I am learning computational geometry by myself using these lecture notes from ETH Zurich. Here is an exercise (8.9) I have been stuck for a few days:

For a line arrangement $A$ of a set of $n$ lines in $R^2$, let $F$ denote the union of the closure of all bounded cells. Show that the complexity (number of vertices and edges of the arrangement lying on the boundary) of $F$ is $O(n)$.

My intuition is to use induction, proving that when a new line $l$ is added, the number of added edges is a constant. This is similar to how we proved the zone theorem. However, I cannot figure it out. Can someone provide me with some hints?

  • $\begingroup$ Observation: Although each cell is convex, the union of all cells is not necessarily. Example: imgur.com/ooiYWS6 $\endgroup$ – j_random_hacker Nov 12 '20 at 17:33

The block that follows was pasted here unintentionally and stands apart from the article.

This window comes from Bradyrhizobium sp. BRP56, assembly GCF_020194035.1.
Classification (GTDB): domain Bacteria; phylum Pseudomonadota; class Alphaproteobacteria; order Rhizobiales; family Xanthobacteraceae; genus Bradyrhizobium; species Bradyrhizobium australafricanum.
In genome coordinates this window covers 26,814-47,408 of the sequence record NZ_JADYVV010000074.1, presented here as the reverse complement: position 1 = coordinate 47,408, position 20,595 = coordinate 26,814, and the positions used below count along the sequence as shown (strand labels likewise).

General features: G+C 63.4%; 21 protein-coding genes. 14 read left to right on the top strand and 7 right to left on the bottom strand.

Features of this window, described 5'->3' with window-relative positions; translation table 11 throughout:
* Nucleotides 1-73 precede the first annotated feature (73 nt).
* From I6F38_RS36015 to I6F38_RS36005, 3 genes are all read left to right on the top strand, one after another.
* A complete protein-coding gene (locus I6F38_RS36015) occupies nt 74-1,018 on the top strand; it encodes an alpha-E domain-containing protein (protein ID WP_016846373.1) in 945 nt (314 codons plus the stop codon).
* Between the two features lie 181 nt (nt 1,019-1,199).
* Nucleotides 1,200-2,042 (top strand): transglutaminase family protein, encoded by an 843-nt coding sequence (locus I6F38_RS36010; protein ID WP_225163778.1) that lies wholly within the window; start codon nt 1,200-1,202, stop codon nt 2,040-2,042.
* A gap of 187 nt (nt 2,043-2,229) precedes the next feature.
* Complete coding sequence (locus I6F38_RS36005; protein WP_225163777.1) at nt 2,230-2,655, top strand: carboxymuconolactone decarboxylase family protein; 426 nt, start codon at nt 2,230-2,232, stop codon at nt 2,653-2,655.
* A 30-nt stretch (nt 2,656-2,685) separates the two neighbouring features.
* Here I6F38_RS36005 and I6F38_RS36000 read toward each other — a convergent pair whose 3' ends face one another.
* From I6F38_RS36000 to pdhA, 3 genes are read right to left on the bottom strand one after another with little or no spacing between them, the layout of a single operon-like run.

Consider 3 additional lines such that their arrangement consists of a single bounded (triangular) cell $C$ and $F \subset C$. Then every edge of $F$ belongs to a zone (using a terminology from your textbook) of at least one of the 3 added lines. And all 3 zones of 3 added lines contain at most $30n$ edges according to Zone Theorem. So $F$ has no more than $30n$ edges which is $O(n)$.

  • $\begingroup$ Or use a bounding triangle for $\le 30n$ edges. $\endgroup$ – j_random_hacker Nov 12 '20 at 22:00
  • $\begingroup$ @j_random_hacker Thank you, I've edited the answer. $\endgroup$ – Vladislav Bezhentsev Nov 12 '20 at 22:03

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